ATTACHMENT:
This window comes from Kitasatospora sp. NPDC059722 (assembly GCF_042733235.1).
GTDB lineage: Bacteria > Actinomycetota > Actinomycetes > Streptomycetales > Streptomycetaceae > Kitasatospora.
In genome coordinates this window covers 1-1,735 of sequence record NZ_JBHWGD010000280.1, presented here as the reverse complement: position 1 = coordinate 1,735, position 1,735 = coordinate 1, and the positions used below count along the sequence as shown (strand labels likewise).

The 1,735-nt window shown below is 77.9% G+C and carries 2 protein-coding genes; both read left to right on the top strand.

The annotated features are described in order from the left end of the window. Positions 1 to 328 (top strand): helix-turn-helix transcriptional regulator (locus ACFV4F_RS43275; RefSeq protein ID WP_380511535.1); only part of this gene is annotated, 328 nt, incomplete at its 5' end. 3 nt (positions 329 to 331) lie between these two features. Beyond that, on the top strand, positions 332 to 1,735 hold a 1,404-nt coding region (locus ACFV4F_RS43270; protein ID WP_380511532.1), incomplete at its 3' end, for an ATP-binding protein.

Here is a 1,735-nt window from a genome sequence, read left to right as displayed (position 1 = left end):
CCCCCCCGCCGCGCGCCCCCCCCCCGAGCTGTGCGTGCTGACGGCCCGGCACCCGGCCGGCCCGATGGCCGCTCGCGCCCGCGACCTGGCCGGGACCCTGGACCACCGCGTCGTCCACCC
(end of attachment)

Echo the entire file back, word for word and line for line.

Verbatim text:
This window comes from Kitasatospora sp. NPDC059722 (assembly GCF_042733235.1).
GTDB lineage: Bacteria > Actinomycetota > Actinomycetes > Streptomycetales > Streptomycetaceae > Kitasatospora.
In genome coordinates this window covers 1-1,735 of sequence record NZ_JBHWGD010000280.1, presented here as the reverse complement: position 1 = coordinate 1,735, position 1,735 = coordinate 1, and the positions used below count along the sequence as shown (strand labels likewise).

The 1,735-nt window shown below is 77.9% G+C and carries 2 protein-coding genes; both read left to right on the top strand.

The annotated features are described in order from the left end of the window. Positions 1 to 328 (top strand): helix-turn-helix transcriptional regulator (locus ACFV4F_RS43275; RefSeq protein ID WP_380511535.1); only part of this gene is annotated, 328 nt, incomplete at its 5' end. 3 nt (positions 329 to 331) lie between these two features. Beyond that, on the top strand, positions 332 to 1,735 hold a 1,404-nt coding region (locus ACFV4F_RS43270; protein ID WP_380511532.1), incomplete at its 3' end, for an ATP-binding protein.

Here is a 1,735-nt window from a genome sequence, read left to right as displayed (position 1 = left end):
CCCCCCCGCCGCGCGCCCCCCCCCCGAGCTGTGCGTGCTGACGGCCCGGCACCCGGCCGGCCCGATGGCCGCTCGCGCCCGCGACCTGGCCGGGACCCTGGACCACCGCGTCGTCCACCC